Come see how Cleveland
Metroparks Zoo's twin Siberian tiger cubs have grown. Danya
and Dasha celebrated their first birthday with mother Gaia
on Thursday, April 4, 2002. The cubs received a "meatloaf" birthday cake and other treats.
Danya (male) and Dasha (female) each weighed about 3 pounds
at birth. The tiger "teens" are now 180-pound adolescents.
If a human baby were to grow at this rate, in one year, a
7-pound infant would weigh 450 pounds!
The Siberian tiger is one of five remaining subspecies of
Panthera tigris. Because of poaching and habitat destruction,
there are fewer than 300 Siberian tigers left in the wild
and only 500 in zoos. The twins, Danya and Dasha (both names
mean "gift" in Russian), were born to mother Gaia
and father, Tatja.
striped, and playful, but hear just one growl and you'll know,
these are not your average housecats. Twin Siberian tiger cubs, Danya, a male and Dasha, a
female, were born April 4, 2001at Cleveland Metroparks Zoo.
This was the first pair of tiger cubs born at the Zoo in sixteen
years. Also on exhibit are the proud parents, five-year old
mother, Gaia, and fifteen-year old father, Tatja,
For two months,
the baby tigers were in seclusion with their first-time mother.
Access to the 'tiger nursery' was limited to give Gaia and
the youngsters an extra measure of security and privacy for
the twins' first couple months of development. Tigers are
born blind and weigh only two to three pounds. They now each
weigh more than 20 pounds.
Gaia, from the
Minnesota Zoo, and Tatja, from the Milwaukee Zoo, were scientifically "computer-matched" by the Species Survival Plan
Committee (SSP) of the Association of Zoos & Aquariums
(AZA). The SSP strives to perpetuate a healthy and genetically
diverse tiger population through carefully managed breeding.
Gaia arrived in
Cleveland in 1998 and was introduced to Tatja shortly after
he arrived two years later. Breeding occurred last winter
and after a three-month gestation period, Gaia produced her
first two offspring.
The Siberian tiger
is one of five remaining subspecies of Panthera tigris. There
were eight subspecies a mere sixty years ago but the Balinese,
Caspian and Javan subspecies disappeared because of poaching
and habitat destruction. The same fate might await the Siberian,
Bengal, Sumatran, South China and Indochinese tigers, but
the SSP and other conservation organizations have stepped
up their global cooperative efforts to save as many tigers
- Siberian tigers are the largest of the tiger species with females weighing
between 220 to 370 pounds. Males can weigh more than 500 pounds.
- Tiger cubs are
born blind after a 93-110 day gestation period. They weigh
only about 2-3 pounds at birth.
- No one knows exactly
why tigers are striped, but scientists think that the stripes
act as camouflage and help tigers hide from their prey.
- Tiger stripes are
like human fingerprints. No two tigers have the same pattern
- Unlike most cats,
tigers like water and are good swimmers.
- Tigers don't live
in prides like lions. They prefer a solitary life, perhaps
because a single tiger can sneak up and surprise its prey
better than a group of tigers can.
- Like domestic cats,
tiger claws are retractable. Tigers scratch on trees to mark
- Demand for tiger
bone in traditional Asian medicines is pushing the tiger close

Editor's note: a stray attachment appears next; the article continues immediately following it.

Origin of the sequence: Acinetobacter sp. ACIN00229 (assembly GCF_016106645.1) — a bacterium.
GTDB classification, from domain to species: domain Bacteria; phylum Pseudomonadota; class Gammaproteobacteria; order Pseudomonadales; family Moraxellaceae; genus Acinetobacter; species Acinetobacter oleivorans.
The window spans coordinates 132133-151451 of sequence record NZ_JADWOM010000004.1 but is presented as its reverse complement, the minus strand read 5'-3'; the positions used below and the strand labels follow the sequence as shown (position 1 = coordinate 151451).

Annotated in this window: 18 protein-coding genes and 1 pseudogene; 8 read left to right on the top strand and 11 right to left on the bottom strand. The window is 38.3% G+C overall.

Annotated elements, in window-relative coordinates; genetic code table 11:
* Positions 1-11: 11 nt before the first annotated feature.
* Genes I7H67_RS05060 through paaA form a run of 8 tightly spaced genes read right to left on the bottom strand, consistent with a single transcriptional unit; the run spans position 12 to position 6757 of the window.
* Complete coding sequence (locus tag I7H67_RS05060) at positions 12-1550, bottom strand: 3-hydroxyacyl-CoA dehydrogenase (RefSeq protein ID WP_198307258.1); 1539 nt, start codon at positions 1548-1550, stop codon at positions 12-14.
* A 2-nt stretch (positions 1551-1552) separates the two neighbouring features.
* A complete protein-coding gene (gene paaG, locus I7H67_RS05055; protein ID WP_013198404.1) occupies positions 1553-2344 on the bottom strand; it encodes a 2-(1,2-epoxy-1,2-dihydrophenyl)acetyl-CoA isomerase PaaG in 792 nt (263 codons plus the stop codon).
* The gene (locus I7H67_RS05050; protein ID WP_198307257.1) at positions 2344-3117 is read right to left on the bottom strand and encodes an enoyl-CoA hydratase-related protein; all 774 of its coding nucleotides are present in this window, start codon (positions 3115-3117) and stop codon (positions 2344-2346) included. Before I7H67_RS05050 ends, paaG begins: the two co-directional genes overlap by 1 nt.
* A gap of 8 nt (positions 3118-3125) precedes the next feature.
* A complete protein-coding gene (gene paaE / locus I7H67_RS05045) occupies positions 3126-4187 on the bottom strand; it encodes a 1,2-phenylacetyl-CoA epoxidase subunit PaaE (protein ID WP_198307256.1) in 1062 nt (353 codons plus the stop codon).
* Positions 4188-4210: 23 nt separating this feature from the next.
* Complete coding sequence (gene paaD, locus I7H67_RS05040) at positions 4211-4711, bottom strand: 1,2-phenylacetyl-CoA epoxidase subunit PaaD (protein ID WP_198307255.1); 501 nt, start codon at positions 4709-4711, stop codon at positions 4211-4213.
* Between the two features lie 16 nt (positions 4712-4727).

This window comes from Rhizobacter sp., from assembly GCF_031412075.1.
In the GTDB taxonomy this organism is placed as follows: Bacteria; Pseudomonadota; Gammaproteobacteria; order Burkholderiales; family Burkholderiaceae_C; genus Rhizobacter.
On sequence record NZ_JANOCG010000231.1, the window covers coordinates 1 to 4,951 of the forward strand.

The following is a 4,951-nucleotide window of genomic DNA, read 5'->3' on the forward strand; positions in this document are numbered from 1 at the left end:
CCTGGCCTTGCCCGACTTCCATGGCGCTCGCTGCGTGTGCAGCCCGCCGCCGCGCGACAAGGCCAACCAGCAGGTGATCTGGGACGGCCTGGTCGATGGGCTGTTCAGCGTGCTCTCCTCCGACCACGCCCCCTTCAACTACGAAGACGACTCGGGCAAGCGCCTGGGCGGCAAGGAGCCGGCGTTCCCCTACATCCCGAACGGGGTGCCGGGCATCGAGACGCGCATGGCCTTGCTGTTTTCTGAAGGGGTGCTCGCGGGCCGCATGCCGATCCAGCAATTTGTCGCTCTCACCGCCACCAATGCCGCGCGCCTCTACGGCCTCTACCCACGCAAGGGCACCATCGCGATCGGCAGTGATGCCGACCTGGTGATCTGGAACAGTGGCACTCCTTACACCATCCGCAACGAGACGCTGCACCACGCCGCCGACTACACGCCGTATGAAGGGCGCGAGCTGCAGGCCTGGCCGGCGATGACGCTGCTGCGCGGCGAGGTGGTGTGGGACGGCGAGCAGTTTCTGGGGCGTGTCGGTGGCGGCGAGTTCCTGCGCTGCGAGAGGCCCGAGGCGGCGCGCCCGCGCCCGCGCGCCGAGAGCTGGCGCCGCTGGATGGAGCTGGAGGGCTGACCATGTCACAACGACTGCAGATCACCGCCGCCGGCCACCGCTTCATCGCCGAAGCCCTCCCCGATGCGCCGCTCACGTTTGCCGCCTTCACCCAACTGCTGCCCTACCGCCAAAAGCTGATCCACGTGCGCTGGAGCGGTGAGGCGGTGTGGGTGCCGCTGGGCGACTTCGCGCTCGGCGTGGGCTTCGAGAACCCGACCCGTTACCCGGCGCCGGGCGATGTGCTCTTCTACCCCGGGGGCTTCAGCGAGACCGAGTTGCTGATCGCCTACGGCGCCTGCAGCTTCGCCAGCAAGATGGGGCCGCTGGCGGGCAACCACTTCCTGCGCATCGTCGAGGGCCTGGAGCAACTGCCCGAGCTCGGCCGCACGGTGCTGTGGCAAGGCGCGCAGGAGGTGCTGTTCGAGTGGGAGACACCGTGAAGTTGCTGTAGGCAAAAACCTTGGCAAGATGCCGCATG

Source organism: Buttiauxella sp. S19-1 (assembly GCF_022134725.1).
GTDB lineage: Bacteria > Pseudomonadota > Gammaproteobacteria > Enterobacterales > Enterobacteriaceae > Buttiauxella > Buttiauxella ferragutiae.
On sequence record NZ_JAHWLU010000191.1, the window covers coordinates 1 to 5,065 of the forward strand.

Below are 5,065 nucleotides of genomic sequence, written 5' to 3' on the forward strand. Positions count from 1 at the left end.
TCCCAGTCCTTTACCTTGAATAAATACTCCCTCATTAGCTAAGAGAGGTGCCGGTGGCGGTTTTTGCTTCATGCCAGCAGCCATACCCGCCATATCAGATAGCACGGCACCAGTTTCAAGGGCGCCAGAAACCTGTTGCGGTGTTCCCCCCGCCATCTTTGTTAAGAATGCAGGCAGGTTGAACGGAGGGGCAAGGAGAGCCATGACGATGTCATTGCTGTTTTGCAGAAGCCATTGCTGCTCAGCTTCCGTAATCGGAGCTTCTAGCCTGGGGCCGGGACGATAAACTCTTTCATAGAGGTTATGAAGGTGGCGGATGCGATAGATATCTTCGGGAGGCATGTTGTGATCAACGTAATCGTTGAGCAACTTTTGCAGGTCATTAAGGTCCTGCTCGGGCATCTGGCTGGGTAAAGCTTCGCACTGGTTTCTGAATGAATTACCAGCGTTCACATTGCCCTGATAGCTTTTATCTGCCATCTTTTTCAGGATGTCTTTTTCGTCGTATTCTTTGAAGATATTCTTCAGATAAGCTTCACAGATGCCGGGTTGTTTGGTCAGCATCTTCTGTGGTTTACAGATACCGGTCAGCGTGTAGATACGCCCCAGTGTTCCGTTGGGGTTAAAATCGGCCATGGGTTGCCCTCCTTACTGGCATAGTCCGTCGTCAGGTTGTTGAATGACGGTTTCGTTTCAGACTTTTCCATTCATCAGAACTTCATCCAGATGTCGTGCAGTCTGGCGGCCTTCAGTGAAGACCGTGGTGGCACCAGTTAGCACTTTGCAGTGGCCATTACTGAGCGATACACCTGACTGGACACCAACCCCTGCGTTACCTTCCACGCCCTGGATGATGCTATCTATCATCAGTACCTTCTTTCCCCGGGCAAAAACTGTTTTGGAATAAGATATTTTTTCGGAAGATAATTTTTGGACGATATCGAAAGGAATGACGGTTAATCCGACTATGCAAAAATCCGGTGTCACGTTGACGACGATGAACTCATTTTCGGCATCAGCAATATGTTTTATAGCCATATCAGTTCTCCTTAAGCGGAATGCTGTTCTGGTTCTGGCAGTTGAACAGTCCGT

to extinction. Poaching and loss of forest habitat threaten
their future. Public support of conservation efforts provides
hope for the future.
- Tiger bone is most
commonly used in Asian countries to treat rheumatism. The
world's remaining tigers would provide, at most, a year's
supply of rheumatism medicine to 125,000 people.
- The estimated population
of Siberian tigers in the wild is 200-300. There are more
than 500 Siberian tigers in zoos.
- The life span of
tigers in the wild is about 10 years. Tigers in zoos can live
twice as long.
- Siberian tigers
tolerate Cleveland's cold, snowy winters quite well as they
are native to the Amur River Valley in Asia. That region's
latitude is approximately the same as lower Canada, and the
weather is similar to Ohio's.
Born May 9, 1996 at Minnesota Zoo
Arrived at Cleveland Metroparks Zoo on April 1, 1998
Weight - 300 lbs.
Born March 29, 1986 at Baton Rouge Zoo
Arrived at Cleveland Metroparks Zoo on March 24, 2000
Weight - 400 lbs.
Hollywood is famous
for May/December romances but we've got a Catherine Zeta Jones/
Michael Douglas couple right here in Cleveland. Gaia was four
years old when she became a first-time mother to two cubs
on April 4, 2001. The father, Tatja, at fifteen years old
is a senior in the big cat world. At the recommendation of
the tiger Species Survival Plan (SSP) committee, Gaia and
Tatja were paired. In typical Hollywood fashion, Tatja has
cubs from several previous mates at two other zoos.
According to Zoo
staff, Tatja is very even-tempered toward Gaia but can get
testy with some zookeepers. And as for Gaia's mothering skills, "she couldn't be better. Everything has gone very smoothly," says Northern Trek zookeeper, Steve Gove.
Their first photo: 2 weeks old
(photo by Travis Vineyard)
Two months old
(photo by Steve Pullen)
1st Day Outdoors
(photo by Casey Batule)
On their first
day in the outdoor exhibit, the male is on the left, female
on the right
(photo by Casey Batule)
Gaia, Dasha & Danya - July, 25, 2001
(photo by Casey Batule)
Photo Safari entry by Tracey Offill 8/29/01
Photo Safari entry by Elaine Lent 8/28/01
Photo Safari entry by Joseph Kacala, 8/1/01
April 4, 2002 - Dasha & Danya enjoy a "birthday meatloaf"